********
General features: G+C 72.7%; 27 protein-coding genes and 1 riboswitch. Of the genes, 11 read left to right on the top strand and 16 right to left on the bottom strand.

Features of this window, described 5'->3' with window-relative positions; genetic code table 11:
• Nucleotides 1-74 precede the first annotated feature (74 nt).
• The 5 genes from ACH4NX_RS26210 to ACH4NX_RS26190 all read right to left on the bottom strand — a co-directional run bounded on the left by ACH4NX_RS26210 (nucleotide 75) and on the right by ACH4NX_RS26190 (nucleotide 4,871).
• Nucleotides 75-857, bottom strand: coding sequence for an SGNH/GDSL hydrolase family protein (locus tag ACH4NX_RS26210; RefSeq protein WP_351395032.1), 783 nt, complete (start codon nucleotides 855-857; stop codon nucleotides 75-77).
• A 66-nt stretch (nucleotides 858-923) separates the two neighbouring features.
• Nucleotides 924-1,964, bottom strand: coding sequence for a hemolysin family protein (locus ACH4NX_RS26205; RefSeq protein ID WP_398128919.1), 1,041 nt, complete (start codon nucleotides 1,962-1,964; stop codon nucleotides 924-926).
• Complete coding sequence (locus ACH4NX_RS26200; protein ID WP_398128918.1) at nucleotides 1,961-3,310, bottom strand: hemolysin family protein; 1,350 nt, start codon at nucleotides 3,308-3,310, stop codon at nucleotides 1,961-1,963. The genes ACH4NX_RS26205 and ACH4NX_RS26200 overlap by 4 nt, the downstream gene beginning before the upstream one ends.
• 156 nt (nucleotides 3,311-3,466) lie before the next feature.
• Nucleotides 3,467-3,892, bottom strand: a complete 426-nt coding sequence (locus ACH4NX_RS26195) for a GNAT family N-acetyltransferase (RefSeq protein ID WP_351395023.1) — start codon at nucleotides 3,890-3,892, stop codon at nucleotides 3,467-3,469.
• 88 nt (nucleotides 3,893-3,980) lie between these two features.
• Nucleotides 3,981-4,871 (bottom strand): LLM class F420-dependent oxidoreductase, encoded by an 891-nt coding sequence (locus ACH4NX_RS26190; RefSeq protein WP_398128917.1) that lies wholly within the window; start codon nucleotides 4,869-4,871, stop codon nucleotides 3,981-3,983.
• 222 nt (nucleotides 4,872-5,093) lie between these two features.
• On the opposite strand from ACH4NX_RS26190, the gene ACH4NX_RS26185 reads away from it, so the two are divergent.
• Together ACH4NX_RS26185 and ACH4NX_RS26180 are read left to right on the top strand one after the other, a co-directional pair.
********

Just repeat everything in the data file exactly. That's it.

General features: G+C 72.7%; 27 protein-coding genes and 1 riboswitch. Of the genes, 11 read left to right on the top strand and 16 right to left on the bottom strand.

Features of this window, described 5'->3' with window-relative positions; genetic code table 11:
• Nucleotides 1-74 precede the first annotated feature (74 nt).
• The 5 genes from ACH4NX_RS26210 to ACH4NX_RS26190 all read right to left on the bottom strand — a co-directional run bounded on the left by ACH4NX_RS26210 (nucleotide 75) and on the right by ACH4NX_RS26190 (nucleotide 4,871).
• Nucleotides 75-857, bottom strand: coding sequence for an SGNH/GDSL hydrolase family protein (locus tag ACH4NX_RS26210; RefSeq protein WP_351395032.1), 783 nt, complete (start codon nucleotides 855-857; stop codon nucleotides 75-77).
• A 66-nt stretch (nucleotides 858-923) separates the two neighbouring features.
• Nucleotides 924-1,964, bottom strand: coding sequence for a hemolysin family protein (locus ACH4NX_RS26205; RefSeq protein ID WP_398128919.1), 1,041 nt, complete (start codon nucleotides 1,962-1,964; stop codon nucleotides 924-926).
• Complete coding sequence (locus ACH4NX_RS26200; protein ID WP_398128918.1) at nucleotides 1,961-3,310, bottom strand: hemolysin family protein; 1,350 nt, start codon at nucleotides 3,308-3,310, stop codon at nucleotides 1,961-1,963. The genes ACH4NX_RS26205 and ACH4NX_RS26200 overlap by 4 nt, the downstream gene beginning before the upstream one ends.
• 156 nt (nucleotides 3,311-3,466) lie before the next feature.
• Nucleotides 3,467-3,892, bottom strand: a complete 426-nt coding sequence (locus ACH4NX_RS26195) for a GNAT family N-acetyltransferase (RefSeq protein ID WP_351395023.1) — start codon at nucleotides 3,890-3,892, stop codon at nucleotides 3,467-3,469.
• 88 nt (nucleotides 3,893-3,980) lie between these two features.
• Nucleotides 3,981-4,871 (bottom strand): LLM class F420-dependent oxidoreductase, encoded by an 891-nt coding sequence (locus ACH4NX_RS26190; RefSeq protein WP_398128917.1) that lies wholly within the window; start codon nucleotides 4,869-4,871, stop codon nucleotides 3,981-3,983.
• 222 nt (nucleotides 4,872-5,093) lie between these two features.
• On the opposite strand from ACH4NX_RS26190, the gene ACH4NX_RS26185 reads away from it, so the two are divergent.
• Together ACH4NX_RS26185 and ACH4NX_RS26180 are read left to right on the top strand one after the other, a co-directional pair.